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ari gold

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since Aug 21, 2011
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Recent posts by ari gold


In fact, I got a simple electric chipper (lil less than 2" diameter) sos I can make my own. Or take the neighbors' "waste"
6 months ago
Wow, y'all are fantastic. Thanksthanksthanks!

I wasn't sure how detailed to get but now I'll try to be thorough

We live on 1/3 acre in Eugene, OR so not too much land but the whole "rainforest" bit makes up for it -- we have quite a bit of wood growing. I've been using it for firewood & making small-diameter hugel beds and even froeing some so have "boards" but realized that I could help the soil quite a bit with some chips.

Then one day I realized that I could hopefully use a chipper for leaves and straw.

At first I thought a battery-powered machine wouldn't be strong enough but then we got a used Nissan Leaf (ferocious value btw ) and I was hoping that someone made a real heavy duty electric chipper. Sadly, I think most (all?) battery-powered chippers are low-power chippers.

Still, I was thinking that I'd get an electric chipper because it would do the leaves and straw and small wood and I assume that those make up most of what I'd do. 'was also thinking that I could rent a big chipper if & when I needed one.

Then, since I posted this, a friend put his 8hp Troy Bilt wood chipper with Briggs Stratton motor for $325. Which has gotten me thinking. My gut's telling me that we don't have a ton of room and that I can still rent a biggie so right this sec I'm still thinking about an electric.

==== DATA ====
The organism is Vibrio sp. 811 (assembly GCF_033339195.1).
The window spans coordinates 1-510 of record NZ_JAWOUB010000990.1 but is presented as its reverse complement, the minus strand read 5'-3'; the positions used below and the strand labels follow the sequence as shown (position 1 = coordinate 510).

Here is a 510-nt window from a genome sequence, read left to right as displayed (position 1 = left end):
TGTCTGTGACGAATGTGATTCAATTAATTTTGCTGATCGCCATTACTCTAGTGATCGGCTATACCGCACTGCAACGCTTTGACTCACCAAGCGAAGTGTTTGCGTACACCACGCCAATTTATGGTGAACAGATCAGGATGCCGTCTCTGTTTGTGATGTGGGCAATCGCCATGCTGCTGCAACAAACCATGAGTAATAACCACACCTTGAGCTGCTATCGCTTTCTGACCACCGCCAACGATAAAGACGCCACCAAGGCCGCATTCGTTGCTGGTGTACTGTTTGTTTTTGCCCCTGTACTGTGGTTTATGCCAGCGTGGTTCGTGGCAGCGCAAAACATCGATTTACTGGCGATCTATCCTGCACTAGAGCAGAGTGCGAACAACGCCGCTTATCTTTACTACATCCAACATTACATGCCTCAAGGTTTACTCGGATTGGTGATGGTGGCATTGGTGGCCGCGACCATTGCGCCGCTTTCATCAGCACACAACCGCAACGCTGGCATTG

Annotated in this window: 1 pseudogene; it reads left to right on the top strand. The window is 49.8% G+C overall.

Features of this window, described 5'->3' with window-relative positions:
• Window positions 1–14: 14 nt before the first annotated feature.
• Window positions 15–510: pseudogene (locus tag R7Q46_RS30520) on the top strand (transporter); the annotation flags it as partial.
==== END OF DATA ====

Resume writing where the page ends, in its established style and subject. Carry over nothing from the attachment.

Clearly I'll report back as events unfold.

Thanks again!
1 year ago
I'm researching which wood chipper to get and while I'm leaning towards an electric one, I figured I'd better check with some grown ups first
1 year ago
I use wood ash to cover anything stinky: sometimes our own kitchen buckets that have sit for a while or sometimes the bucket I (used to) get from the local bakery.

It pretty much kills the smell on contact
2 years ago
A few years back I did the full research cycle on steel toed slip on boots and while I don't remember my reasoning, I wound up getting the Georgia Giant High Romeo and I don't think I could be much happier.

I forget what I paid for 'em at Coastal Farm & Ranch.. they have a model GR274 listed for like $70 which look the same.

Slip on work boots are aaaaawesome! Good on ya!


PS. I'm thinking I was looking for the best sourcing I could -- materials and crafting -- and probably gave up as they're mostly mass produced now-a-days. Hmm.
3 years ago
Wow, thanks Ian!

Ultimately it's about doing what helps the scythe deposit the cut grass in a windrow to your left and setting yourself up to mow with the least amount of effort.

That's a fantastic way to put it.

Indeed, horizontally to the right ain't great but what with our 1/3 of an acre on a pretty darn hilly spot (southern Willamette valley, Cascadian foothills), it's sometimes useful. Still, I'ma keep that whole windrow bit in mind. I wonder if I can't make things even easier..

Glad I gumptioned up and asked


3 years ago